Greece to fix refugee camp overflow ‘within week’

Athens / AFP

Greece aims to deal swiftly with the migrant overflow at the Idomeni refugee camp on the Greek-Macedonian border where some 12,000 people are camping in miserable conditions waiting to cross.
“I hope the situation at Idomeni is resolved within a week without recourse to force,” Mega television on Saturday quoted Dimitris Vitsas, the minister charged with coordinating the refugee flow, as saying.
Conditions in the camp have worsened since four Balkan countries shut their borders on Tuesday and Wednesday, closing off the main route to wealthy northern Europe trodden by hundreds of thousands of migrants in the last two years.
The measures have left thousands—including many children—stranded amid Europe’s worst migration crisis since World War II.
Vitsas said Athens would try “to convince” refugees to accept a transfer to other reception centres across the country.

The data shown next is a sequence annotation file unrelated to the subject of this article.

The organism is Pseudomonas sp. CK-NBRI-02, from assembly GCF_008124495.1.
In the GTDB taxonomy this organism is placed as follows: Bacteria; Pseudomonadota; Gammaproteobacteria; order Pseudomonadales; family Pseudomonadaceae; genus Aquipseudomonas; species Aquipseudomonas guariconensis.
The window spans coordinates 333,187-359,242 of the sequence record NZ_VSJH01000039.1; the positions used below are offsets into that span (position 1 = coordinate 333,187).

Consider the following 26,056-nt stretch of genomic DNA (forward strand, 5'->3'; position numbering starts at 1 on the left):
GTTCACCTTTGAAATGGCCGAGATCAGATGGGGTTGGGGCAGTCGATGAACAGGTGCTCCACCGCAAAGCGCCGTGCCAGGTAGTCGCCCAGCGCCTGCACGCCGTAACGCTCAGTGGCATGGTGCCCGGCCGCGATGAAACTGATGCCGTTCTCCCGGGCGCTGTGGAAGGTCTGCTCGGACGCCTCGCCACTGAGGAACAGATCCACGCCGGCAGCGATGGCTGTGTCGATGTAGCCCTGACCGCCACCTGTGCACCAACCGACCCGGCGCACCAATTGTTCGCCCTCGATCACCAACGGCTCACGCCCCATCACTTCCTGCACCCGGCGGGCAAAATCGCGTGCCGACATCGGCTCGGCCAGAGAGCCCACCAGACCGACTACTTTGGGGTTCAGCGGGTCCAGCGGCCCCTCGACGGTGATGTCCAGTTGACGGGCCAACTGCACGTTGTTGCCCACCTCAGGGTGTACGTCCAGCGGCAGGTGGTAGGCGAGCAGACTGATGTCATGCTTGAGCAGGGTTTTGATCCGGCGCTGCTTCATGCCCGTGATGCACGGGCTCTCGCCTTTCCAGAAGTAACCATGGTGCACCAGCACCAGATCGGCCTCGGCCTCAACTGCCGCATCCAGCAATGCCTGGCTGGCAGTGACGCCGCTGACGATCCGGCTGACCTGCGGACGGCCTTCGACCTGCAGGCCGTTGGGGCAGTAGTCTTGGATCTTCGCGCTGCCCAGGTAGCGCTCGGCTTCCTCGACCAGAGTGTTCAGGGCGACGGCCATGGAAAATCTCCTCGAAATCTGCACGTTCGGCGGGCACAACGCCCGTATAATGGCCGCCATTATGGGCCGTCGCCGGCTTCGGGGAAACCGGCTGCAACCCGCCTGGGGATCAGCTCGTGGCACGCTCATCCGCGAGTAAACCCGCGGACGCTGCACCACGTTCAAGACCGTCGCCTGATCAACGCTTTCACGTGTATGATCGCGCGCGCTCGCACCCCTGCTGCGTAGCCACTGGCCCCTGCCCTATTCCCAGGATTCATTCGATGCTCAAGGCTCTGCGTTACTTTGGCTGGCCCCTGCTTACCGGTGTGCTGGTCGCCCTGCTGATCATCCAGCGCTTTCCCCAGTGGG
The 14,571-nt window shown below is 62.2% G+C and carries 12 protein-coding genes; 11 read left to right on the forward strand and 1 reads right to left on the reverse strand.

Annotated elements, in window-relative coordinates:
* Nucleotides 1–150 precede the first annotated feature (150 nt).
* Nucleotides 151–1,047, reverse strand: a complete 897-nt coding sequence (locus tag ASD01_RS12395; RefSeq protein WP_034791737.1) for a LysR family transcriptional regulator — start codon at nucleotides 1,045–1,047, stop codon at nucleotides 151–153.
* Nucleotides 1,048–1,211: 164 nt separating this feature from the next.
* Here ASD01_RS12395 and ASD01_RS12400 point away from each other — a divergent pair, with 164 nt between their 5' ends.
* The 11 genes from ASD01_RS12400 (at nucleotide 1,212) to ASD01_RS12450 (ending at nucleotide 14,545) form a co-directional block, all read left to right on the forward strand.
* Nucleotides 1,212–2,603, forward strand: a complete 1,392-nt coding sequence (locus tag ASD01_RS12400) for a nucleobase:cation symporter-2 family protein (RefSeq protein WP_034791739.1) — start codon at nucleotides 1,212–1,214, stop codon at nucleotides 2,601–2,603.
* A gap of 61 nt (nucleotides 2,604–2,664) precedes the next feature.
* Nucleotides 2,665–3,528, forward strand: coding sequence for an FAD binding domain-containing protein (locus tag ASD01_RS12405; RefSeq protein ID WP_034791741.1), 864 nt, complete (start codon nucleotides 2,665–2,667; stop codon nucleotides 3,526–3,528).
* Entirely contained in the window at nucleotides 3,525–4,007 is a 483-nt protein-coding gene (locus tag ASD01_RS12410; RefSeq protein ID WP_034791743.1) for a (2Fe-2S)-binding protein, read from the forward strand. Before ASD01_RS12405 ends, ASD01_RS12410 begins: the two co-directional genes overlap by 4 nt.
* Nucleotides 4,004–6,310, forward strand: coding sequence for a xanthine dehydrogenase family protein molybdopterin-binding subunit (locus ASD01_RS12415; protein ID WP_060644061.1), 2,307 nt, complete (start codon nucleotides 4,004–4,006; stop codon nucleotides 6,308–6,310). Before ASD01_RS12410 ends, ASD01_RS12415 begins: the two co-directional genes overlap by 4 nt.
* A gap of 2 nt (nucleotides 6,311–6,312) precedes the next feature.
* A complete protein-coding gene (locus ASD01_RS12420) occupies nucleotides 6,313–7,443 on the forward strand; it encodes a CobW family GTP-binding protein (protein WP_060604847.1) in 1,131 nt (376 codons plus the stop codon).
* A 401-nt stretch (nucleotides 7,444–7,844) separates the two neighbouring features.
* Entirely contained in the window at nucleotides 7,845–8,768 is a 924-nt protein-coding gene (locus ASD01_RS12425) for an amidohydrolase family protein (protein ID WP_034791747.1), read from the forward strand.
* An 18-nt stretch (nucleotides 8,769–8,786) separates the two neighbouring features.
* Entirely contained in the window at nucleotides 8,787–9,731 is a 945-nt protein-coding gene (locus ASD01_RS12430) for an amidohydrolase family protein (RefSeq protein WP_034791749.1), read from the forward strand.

He added that 400 had done just that on Friday, moving to centres in northern Greece.
Figures released by Greek authorities Saturday estimated some 12,000 people remained at Idomeni but thousands more are camped out in fields nearby waiting in vain for the reopening of a border closed last week.
Greece is hosting more than 42,000 migrants and refugees with around 7,700 on islands in the Aegean Sea. Many more, most of them fleeing the Syrian conflict, are still undertaking perilous voyages to reach the islands from Turkey.
According to Vitsas, “50,000 spots” will be available in reception centres across Greece “by the end of next week, some 10,000 more than currently.
The closing of borders by neighbouring states has posed a huge headache to the government of Greek Prime Minister Alexis Tsipras.
Last monday, EU and Turkish leaders agreed to a tentative proposal including the return of migrants landing in Greece and a “one-for-one” swap of Syrian refugees.
But the proposal quickly came under fire, with the UN’s top officials on refugees and human rights questioning whether expelling migrants en masse from Greece to Turkey would be legal.

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